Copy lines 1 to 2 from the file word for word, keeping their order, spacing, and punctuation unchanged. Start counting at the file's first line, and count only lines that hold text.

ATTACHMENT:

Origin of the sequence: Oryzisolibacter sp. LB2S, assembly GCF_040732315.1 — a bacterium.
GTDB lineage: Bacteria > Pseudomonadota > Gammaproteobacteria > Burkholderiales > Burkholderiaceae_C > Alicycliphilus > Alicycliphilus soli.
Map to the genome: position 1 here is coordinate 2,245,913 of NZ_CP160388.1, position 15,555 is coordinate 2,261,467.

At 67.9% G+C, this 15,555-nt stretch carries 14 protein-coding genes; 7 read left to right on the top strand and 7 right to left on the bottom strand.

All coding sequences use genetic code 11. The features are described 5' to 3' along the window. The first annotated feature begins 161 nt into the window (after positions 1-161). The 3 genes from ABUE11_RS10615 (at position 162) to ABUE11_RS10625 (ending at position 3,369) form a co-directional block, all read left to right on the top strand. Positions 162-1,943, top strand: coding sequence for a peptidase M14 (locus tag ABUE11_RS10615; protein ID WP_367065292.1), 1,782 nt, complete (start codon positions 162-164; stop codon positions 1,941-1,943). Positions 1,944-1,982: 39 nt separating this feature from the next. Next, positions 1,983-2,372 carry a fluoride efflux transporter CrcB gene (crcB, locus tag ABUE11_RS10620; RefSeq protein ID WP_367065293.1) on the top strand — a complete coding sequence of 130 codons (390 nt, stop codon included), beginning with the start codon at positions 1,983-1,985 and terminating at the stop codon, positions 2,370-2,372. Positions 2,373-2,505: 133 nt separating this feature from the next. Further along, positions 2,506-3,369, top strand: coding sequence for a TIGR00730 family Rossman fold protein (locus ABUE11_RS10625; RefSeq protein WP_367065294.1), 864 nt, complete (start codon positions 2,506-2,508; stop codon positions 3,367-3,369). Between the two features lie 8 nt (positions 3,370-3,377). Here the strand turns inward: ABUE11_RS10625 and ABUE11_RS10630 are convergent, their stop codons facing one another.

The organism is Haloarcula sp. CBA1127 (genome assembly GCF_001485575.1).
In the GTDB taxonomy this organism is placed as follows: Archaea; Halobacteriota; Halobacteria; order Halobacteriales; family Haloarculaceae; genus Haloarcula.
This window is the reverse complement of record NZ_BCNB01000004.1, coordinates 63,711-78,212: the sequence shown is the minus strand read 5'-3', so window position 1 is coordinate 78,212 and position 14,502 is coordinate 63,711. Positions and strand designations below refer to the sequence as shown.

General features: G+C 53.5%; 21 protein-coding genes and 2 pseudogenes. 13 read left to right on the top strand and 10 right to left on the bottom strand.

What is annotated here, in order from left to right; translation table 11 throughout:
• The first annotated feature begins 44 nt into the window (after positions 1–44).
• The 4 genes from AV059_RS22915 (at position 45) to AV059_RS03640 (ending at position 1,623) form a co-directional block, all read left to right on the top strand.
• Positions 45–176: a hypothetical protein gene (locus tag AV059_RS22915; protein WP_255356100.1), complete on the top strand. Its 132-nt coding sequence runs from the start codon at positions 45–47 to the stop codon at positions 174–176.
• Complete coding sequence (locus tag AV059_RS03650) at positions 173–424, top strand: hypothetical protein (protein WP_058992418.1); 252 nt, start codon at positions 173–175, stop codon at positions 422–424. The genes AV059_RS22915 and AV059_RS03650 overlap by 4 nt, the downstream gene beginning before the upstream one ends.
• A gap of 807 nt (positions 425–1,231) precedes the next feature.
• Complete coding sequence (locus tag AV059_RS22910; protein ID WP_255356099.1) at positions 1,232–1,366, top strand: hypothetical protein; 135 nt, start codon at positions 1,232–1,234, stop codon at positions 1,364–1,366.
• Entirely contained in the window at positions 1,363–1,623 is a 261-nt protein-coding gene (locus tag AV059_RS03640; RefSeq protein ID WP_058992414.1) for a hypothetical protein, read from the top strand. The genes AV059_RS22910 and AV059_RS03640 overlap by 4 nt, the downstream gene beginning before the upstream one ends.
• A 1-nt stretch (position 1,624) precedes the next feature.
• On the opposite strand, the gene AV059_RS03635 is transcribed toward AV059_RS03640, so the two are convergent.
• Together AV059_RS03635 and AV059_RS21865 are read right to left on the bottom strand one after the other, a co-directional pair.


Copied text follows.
Origin of the sequence: Oryzisolibacter sp. LB2S, assembly GCF_040732315.1 — a bacterium.
GTDB lineage: Bacteria > Pseudomonadota > Gammaproteobacteria > Burkholderiales > Burkholderiaceae_C > Alicycliphilus > Alicycliphilus soli.